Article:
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What to Get at Liberty Public Market's New Booze Boutique

Grape Smuggler focuses on small-batch and craft distilleries


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Grape Smuggler's well-curated liquor selection. | Photo: Kelly Davis

So, I’ll admit to recently hitting up CVS for a quick liquor cabinet restock. They’ve got the best prices on Dickel #12 whiskey and Espolon tequila, our house “well” brands. But, I’ve long wished for a local, well-curated liquor store. Not that San Diego doesn’t have some great independent spots to buy good booze—Mona Lisa for amaros, Old Town Liquor for tequila and mezcal, K ’n’ B in Del Cerro and downtown’s Krisp for everything else. But there’s something to be said for a thoughtful, can’t-find-anywhere-else selection.

Located in the northwest corner of Liberty Public Market, the wine-focused Grape Smuggler has recently added several shelves of small-batch and craft spirits. The selection is small but growing. Greg Majors, beverage director for Blue Bridge Hospitality, the co-developer of Liberty Public Market, carefully chose each item.

“Everything on the shelf, we’ve tasted and analyzed,” he said.

Cocktail recipe books | Photo: Kelly Davis

Looking to make a great Manhattan? Try Oola Waitsburg bourbon. Want a sipping gin? Try Caledonia Spirits’ Barr Hill. Love Aperol and Campari? Grab a bottle of Cappelletti. Throwing a cocktail party and want to nail a recipe? Majors and his staff are ready to offer suggestions. (And, in addition to the small-but-growing booze selection, they also sell cocktail books and bar tools.)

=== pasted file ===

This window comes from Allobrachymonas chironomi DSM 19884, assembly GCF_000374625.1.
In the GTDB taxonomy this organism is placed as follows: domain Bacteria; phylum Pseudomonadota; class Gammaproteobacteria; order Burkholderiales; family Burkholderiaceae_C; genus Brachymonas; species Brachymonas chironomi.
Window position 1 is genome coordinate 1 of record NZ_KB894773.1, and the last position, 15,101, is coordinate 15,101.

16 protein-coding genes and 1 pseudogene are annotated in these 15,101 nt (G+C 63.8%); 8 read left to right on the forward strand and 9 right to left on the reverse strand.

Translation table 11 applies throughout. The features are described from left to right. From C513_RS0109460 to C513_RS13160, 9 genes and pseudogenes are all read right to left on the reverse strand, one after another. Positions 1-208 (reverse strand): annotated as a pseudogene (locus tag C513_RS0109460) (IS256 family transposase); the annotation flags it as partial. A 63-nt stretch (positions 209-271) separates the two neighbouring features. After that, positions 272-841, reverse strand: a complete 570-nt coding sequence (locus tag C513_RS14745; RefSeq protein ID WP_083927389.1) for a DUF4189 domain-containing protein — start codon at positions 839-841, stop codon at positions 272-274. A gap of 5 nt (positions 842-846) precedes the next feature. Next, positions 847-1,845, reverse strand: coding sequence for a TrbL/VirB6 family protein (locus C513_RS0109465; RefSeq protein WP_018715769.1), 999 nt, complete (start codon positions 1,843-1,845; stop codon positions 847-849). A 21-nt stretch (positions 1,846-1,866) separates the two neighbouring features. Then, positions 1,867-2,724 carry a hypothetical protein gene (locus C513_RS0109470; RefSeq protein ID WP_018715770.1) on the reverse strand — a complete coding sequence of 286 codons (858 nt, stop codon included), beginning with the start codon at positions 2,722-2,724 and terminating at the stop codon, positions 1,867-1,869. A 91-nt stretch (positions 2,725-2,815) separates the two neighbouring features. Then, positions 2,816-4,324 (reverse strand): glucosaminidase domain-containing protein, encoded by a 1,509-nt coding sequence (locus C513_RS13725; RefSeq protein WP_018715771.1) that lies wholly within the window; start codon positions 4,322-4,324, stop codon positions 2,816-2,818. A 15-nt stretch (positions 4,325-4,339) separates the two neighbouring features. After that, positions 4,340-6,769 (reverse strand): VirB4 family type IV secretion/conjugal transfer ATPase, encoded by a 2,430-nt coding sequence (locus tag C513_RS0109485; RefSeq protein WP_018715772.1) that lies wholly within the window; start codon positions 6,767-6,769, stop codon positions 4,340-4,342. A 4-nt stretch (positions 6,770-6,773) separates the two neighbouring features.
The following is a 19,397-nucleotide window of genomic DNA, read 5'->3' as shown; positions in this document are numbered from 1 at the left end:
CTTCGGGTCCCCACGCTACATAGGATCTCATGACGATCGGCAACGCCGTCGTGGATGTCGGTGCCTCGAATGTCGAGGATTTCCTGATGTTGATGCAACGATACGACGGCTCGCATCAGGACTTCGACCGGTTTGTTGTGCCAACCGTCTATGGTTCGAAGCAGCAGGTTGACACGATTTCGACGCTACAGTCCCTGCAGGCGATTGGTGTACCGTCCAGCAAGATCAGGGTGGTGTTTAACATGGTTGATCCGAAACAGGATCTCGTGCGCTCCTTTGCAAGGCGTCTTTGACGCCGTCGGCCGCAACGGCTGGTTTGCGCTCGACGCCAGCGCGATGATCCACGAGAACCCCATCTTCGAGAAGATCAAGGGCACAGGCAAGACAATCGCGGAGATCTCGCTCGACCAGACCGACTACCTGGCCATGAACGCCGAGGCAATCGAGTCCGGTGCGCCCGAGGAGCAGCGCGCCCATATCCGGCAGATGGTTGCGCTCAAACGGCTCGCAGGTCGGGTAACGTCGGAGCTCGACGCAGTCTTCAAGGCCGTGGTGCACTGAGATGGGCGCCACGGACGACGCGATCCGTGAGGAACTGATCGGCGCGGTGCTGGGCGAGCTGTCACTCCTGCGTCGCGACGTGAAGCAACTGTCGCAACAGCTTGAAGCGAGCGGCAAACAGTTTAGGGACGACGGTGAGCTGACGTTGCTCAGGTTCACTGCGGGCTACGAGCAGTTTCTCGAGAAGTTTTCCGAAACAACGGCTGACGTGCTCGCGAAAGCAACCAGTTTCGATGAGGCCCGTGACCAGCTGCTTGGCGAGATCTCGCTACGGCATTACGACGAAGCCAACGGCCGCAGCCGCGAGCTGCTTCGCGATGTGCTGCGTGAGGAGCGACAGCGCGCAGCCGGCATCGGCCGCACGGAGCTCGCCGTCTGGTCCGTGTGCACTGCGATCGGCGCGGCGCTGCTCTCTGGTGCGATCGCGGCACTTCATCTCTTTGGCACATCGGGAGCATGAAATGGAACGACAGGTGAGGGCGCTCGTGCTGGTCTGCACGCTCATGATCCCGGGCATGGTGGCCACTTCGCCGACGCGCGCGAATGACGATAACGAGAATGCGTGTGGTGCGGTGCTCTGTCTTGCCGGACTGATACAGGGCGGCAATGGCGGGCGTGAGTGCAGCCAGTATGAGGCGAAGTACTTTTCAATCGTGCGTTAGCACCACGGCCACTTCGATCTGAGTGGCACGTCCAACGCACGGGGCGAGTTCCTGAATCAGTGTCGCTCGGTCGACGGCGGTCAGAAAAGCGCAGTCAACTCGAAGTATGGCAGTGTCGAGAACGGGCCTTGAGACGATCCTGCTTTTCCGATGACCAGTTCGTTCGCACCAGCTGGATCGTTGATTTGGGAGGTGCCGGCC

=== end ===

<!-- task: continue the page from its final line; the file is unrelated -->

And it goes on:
Majors also created the cocktail menu at Mess Hall, Liberty Public Market’s large restaurant that highlights daily offerings from market vendors. It’s an approachable, season-focused menu. Majors’s favorites include the holiday-appropriate Wry Apple, made with Rittenhouse rye, Pommeau (an apple brandy), and AZ Bitters Lab’s Figgy Pudding bitters, and the Kentucky Bee, a take on a classic gin-based Bee’s Knees, made with Buffalo Trace, ginger, lemon, and a honey-cardamom syrup.

Are the prices at Grape Smuggler a little higher than what you’d find at, say, BevMo? Yeah, but not by much. A 375 ml bottle of Carpano Antica sweet vermouth is $20 here and $15 to $17 at larger shops. Is it worth a few extra bucks to support a local business? Hopefully, yes.


Got suggestions for a future post? Write to 2kellydavis@gmail.com.

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